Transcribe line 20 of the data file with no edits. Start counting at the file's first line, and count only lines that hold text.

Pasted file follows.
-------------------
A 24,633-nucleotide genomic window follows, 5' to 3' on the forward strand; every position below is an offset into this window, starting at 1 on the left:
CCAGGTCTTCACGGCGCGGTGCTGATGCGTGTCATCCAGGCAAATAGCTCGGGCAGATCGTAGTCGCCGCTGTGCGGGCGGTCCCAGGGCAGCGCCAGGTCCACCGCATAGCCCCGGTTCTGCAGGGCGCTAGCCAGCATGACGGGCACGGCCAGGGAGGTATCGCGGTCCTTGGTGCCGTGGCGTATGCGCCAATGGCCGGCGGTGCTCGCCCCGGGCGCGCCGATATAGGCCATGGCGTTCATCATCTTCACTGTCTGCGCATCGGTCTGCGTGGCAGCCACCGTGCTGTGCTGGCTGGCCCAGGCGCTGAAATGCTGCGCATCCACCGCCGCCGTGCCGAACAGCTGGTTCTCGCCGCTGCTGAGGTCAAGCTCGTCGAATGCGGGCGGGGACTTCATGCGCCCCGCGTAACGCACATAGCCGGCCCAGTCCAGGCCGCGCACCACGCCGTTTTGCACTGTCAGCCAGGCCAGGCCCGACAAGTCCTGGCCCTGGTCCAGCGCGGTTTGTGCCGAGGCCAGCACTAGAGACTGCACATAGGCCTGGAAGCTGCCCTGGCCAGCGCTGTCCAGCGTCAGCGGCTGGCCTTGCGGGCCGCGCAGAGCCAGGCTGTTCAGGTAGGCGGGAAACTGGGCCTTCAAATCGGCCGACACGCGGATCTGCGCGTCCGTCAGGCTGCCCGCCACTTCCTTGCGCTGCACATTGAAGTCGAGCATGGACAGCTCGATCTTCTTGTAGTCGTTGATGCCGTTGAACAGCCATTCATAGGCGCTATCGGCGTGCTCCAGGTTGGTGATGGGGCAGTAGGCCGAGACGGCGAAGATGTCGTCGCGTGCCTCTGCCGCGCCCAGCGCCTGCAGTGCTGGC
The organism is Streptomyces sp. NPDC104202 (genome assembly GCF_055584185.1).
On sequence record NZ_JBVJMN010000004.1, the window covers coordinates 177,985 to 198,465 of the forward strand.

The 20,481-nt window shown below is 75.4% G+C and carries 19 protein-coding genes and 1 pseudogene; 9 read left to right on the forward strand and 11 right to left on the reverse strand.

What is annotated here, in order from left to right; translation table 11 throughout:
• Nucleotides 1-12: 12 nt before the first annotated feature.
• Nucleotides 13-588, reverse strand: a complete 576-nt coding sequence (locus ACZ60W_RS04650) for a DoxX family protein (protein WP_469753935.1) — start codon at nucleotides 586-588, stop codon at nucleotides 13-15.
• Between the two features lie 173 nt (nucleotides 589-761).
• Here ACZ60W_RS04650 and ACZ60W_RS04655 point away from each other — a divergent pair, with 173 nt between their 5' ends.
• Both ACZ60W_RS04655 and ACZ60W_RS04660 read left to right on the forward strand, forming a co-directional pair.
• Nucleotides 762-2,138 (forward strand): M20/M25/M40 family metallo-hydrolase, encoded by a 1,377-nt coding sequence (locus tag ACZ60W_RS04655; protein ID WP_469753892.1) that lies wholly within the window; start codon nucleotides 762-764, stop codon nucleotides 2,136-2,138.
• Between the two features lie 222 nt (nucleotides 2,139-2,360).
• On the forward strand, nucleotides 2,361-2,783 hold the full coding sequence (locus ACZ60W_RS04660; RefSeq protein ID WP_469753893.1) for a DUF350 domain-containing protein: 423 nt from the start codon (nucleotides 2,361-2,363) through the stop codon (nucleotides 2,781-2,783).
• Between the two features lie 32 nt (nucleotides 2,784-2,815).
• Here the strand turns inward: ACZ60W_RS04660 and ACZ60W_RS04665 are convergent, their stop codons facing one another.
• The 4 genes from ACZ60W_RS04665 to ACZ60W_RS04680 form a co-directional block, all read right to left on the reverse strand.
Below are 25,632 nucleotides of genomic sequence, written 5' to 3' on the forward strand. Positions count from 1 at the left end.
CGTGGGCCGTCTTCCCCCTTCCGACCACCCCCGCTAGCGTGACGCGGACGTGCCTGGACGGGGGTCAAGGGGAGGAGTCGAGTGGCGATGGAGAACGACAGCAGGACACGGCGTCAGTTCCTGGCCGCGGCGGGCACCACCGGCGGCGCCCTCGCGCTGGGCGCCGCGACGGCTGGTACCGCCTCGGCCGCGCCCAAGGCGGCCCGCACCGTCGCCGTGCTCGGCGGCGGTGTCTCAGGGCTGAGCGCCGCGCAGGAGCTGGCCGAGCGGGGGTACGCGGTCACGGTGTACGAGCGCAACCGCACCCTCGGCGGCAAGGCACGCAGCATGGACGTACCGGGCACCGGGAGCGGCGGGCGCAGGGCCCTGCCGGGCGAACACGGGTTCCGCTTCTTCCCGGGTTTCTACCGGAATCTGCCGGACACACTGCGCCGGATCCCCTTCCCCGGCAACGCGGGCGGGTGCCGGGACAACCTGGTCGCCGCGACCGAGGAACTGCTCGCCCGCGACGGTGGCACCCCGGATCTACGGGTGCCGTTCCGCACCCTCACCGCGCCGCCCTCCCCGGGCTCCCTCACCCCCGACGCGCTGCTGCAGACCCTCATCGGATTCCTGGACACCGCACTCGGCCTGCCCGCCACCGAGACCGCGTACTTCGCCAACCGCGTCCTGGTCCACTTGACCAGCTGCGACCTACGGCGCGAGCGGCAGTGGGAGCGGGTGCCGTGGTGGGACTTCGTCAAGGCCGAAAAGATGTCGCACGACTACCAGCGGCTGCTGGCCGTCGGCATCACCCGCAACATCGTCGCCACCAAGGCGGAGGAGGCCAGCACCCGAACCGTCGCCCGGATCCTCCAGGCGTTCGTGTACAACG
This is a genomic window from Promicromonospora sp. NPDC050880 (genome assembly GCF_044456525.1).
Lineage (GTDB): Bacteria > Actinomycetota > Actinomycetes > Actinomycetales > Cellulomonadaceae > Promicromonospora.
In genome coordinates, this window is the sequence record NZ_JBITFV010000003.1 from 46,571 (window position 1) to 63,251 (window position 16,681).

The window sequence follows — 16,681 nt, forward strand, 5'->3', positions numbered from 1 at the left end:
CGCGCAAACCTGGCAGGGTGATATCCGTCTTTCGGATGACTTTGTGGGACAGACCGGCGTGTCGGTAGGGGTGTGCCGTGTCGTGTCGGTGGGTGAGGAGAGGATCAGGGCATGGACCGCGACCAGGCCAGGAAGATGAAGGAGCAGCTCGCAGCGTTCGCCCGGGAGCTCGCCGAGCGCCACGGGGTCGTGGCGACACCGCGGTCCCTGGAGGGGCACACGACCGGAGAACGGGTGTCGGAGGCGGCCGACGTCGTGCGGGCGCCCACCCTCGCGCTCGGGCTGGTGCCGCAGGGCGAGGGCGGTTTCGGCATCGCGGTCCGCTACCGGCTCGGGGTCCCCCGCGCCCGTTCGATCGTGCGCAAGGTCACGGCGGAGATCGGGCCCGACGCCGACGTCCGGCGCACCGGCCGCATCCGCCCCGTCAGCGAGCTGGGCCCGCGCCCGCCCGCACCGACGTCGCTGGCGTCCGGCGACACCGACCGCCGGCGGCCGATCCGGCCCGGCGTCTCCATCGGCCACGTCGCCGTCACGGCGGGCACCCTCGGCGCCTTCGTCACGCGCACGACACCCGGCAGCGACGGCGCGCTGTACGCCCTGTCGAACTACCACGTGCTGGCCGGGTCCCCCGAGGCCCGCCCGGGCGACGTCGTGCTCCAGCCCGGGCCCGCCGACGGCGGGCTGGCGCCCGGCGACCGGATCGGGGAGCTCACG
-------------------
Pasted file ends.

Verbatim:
This is a genomic window from Promicromonospora sp. NPDC050880 (genome assembly GCF_044456525.1).